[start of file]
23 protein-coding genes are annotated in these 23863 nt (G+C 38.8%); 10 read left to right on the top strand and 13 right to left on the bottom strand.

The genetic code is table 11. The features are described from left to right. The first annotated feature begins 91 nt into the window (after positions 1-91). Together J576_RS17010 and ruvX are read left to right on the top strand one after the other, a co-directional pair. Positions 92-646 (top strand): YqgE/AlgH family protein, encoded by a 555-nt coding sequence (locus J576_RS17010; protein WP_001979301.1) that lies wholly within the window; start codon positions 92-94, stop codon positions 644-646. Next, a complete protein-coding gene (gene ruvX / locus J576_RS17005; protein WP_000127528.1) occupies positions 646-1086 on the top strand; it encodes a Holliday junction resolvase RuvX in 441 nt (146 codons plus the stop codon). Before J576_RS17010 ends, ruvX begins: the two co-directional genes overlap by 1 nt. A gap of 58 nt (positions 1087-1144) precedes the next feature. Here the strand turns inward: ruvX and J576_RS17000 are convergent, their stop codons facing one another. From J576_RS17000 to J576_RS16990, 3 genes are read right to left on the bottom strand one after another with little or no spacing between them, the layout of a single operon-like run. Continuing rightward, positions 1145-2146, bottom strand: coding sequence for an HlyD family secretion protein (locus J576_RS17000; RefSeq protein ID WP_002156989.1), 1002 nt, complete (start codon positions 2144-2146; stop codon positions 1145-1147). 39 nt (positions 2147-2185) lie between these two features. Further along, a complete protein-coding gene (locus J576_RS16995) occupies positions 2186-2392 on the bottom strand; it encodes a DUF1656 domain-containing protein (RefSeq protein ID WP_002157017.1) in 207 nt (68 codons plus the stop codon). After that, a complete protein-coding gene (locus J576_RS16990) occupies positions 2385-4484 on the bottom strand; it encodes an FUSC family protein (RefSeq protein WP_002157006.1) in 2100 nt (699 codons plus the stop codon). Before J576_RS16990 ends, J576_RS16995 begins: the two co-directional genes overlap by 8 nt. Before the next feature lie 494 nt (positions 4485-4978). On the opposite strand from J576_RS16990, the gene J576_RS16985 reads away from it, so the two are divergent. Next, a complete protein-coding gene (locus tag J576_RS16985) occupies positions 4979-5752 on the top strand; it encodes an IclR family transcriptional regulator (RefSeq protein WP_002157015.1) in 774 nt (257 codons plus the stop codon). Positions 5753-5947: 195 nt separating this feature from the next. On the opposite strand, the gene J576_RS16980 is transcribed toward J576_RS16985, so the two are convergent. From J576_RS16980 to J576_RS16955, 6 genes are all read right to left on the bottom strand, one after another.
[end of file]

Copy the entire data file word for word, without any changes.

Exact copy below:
23 protein-coding genes are annotated in these 23863 nt (G+C 38.8%); 10 read left to right on the top strand and 13 right to left on the bottom strand.

The genetic code is table 11. The features are described from left to right. The first annotated feature begins 91 nt into the window (after positions 1-91). Together J576_RS17010 and ruvX are read left to right on the top strand one after the other, a co-directional pair. Positions 92-646 (top strand): YqgE/AlgH family protein, encoded by a 555-nt coding sequence (locus J576_RS17010; protein WP_001979301.1) that lies wholly within the window; start codon positions 92-94, stop codon positions 644-646. Next, a complete protein-coding gene (gene ruvX / locus J576_RS17005; protein WP_000127528.1) occupies positions 646-1086 on the top strand; it encodes a Holliday junction resolvase RuvX in 441 nt (146 codons plus the stop codon). Before J576_RS17010 ends, ruvX begins: the two co-directional genes overlap by 1 nt. A gap of 58 nt (positions 1087-1144) precedes the next feature. Here the strand turns inward: ruvX and J576_RS17000 are convergent, their stop codons facing one another. From J576_RS17000 to J576_RS16990, 3 genes are read right to left on the bottom strand one after another with little or no spacing between them, the layout of a single operon-like run. Continuing rightward, positions 1145-2146, bottom strand: coding sequence for an HlyD family secretion protein (locus J576_RS17000; RefSeq protein ID WP_002156989.1), 1002 nt, complete (start codon positions 2144-2146; stop codon positions 1145-1147). 39 nt (positions 2147-2185) lie between these two features. Further along, a complete protein-coding gene (locus J576_RS16995) occupies positions 2186-2392 on the bottom strand; it encodes a DUF1656 domain-containing protein (RefSeq protein ID WP_002157017.1) in 207 nt (68 codons plus the stop codon). After that, a complete protein-coding gene (locus J576_RS16990) occupies positions 2385-4484 on the bottom strand; it encodes an FUSC family protein (RefSeq protein WP_002157006.1) in 2100 nt (699 codons plus the stop codon). Before J576_RS16990 ends, J576_RS16995 begins: the two co-directional genes overlap by 8 nt. Before the next feature lie 494 nt (positions 4485-4978). On the opposite strand from J576_RS16990, the gene J576_RS16985 reads away from it, so the two are divergent. Next, a complete protein-coding gene (locus tag J576_RS16985) occupies positions 4979-5752 on the top strand; it encodes an IclR family transcriptional regulator (RefSeq protein WP_002157015.1) in 774 nt (257 codons plus the stop codon). Positions 5753-5947: 195 nt separating this feature from the next. On the opposite strand, the gene J576_RS16980 is transcribed toward J576_RS16985, so the two are convergent. From J576_RS16980 to J576_RS16955, 6 genes are all read right to left on the bottom strand, one after another.